The Defense Department can issue waivers on a case-by-case basis.
The policy also states that transgender persons serving who require gender reassignment surgery or hormonal treatment during their service would be disqualified due to their inability to be deployed for a period longer than 12 months.
By the government’s own numbers in 2016, there were approximately 8,980 Service members that identify as transgender. During the Obama administration, 937 members were diagnosed with gender dysphoria and began or completed their transition.
Reaction to SCOTUS decision
Shortly after the court’s order, Speaker of the House Nancy Pelosi tweeted that the policy was “purpose-built to humiliate brave men & women seeking to serve their country.”
“Deeply concerning that #SCOTUS is allowing his ban to proceed for now,” she continued.
The court’s move is a victory for the Trump administration. While government lawyers wanted the Court to take up the case, they also fought to allow the ban to go into effect while the case plays out in the lower courts.
“Today’s dual rulings on the transgender ban allow the controversial policy to go into effect for now, but also allow the appeals to go forward in the lower courts,” said Steve Vladeck, CNN Supreme Court analysis and professor of law at the University of Texas School of Law.
“The government had asked the Justices to take the issue up even before the appeals courts could rule. Even though the Court denied that request, the fact that the Court is allowing the policy to go into effect suggests not only that it will eventually take the case on the merits, but also that five of the Justices believe the government is likely to prevail if and when that happens,” Vladeck said.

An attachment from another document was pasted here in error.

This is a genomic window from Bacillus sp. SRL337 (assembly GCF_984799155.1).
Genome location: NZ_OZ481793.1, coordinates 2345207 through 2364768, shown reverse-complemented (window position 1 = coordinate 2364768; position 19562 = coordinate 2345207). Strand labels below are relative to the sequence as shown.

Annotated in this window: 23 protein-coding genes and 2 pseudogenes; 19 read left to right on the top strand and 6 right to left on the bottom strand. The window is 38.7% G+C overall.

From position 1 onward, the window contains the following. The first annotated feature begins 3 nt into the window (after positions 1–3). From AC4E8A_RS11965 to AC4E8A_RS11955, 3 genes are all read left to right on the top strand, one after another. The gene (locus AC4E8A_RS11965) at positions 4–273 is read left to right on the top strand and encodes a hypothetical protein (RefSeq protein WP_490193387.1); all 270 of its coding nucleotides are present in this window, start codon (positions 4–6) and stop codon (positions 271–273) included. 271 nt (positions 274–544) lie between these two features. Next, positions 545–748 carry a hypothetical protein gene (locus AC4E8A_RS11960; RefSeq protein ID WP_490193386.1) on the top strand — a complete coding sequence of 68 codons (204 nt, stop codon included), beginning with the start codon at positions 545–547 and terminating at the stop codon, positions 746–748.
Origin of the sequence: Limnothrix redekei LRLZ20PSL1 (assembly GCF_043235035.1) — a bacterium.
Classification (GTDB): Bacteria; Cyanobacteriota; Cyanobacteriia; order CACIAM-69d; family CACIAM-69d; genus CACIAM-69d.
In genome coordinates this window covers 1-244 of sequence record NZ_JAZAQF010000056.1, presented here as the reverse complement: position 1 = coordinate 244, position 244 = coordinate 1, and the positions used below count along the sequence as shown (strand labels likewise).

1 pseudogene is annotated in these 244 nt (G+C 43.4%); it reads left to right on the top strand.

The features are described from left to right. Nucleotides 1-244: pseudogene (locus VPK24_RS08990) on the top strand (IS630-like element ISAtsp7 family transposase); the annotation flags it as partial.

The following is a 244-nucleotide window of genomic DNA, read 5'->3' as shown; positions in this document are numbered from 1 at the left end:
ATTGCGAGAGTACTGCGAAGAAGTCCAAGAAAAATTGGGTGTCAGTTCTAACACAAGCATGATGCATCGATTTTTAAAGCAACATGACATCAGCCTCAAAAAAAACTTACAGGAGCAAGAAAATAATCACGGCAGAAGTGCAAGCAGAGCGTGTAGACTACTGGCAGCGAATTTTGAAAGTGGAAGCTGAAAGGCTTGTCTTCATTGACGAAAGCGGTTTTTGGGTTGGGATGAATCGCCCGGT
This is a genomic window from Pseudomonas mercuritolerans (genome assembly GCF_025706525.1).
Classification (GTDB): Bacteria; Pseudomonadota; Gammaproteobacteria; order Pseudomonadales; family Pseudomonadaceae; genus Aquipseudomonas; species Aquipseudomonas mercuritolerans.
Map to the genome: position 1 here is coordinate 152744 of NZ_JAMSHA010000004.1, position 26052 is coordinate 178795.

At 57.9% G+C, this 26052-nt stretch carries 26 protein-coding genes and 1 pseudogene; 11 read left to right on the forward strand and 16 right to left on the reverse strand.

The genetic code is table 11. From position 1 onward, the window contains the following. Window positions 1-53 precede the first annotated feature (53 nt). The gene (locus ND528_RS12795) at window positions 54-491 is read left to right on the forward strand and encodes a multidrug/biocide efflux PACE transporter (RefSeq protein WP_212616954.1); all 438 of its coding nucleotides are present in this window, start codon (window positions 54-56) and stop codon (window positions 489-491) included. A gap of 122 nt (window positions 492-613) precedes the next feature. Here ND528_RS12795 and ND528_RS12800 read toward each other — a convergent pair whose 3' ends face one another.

The Justice Department applauded the Court’s order Tuesday, saying in a statement that the Defense Department “has the authority to create and implement personnel policies it has determined are necessary to best defend our nation.”
“Due to lower courts issuing nationwide injunctions, our military had been forced to maintain a prior policy that poses a risk to military effectiveness and lethality for over a year,” Kerri Kupec, a spokeswoman for the Justice Department said in a statement. “We will continue to defend in the courts the authority and ability of the Pentagon to ensure the safety and security of the American people.”
Taking up the case
In December, the Justice Department asked the Supreme Court to allow the ban on transgender people in the military to go into effect pending appeal after the lower courts froze the ban.
When the administration first asked the high court to take up the case last month, Solicitor General Noel Francisco argued that lower court rulings imposing nationwide injunctions are wrong and warrant immediate review.
The petitions he filed asked the justices to take up the issue in three separate cases that are still in lower courts so it could be decided definitively this term.
He wrote that because of the injunctions, “the military has been forced to maintain that prior policy for nearly a year” despite a determination by Mattis and a panel of experts that the “prior policy, adopted by (Defense Secretary Ash Carter), posed too great a risk to military effectiveness and lethality.”
Under normal circumstances, the Supreme Court does not like to take up an issue before it has made its way through the lower courts. The justices like to have issues percolate below so that they can benefit from the opinions of lower court judges.
Francisco has moved aggressively at times to get cases before a Supreme Court that is more solidly conservative with the addition of Justice Brett Kavanaugh. In one such case, Francisco recently asked the court for emergency help to let the administration’s asylum ban go into effect.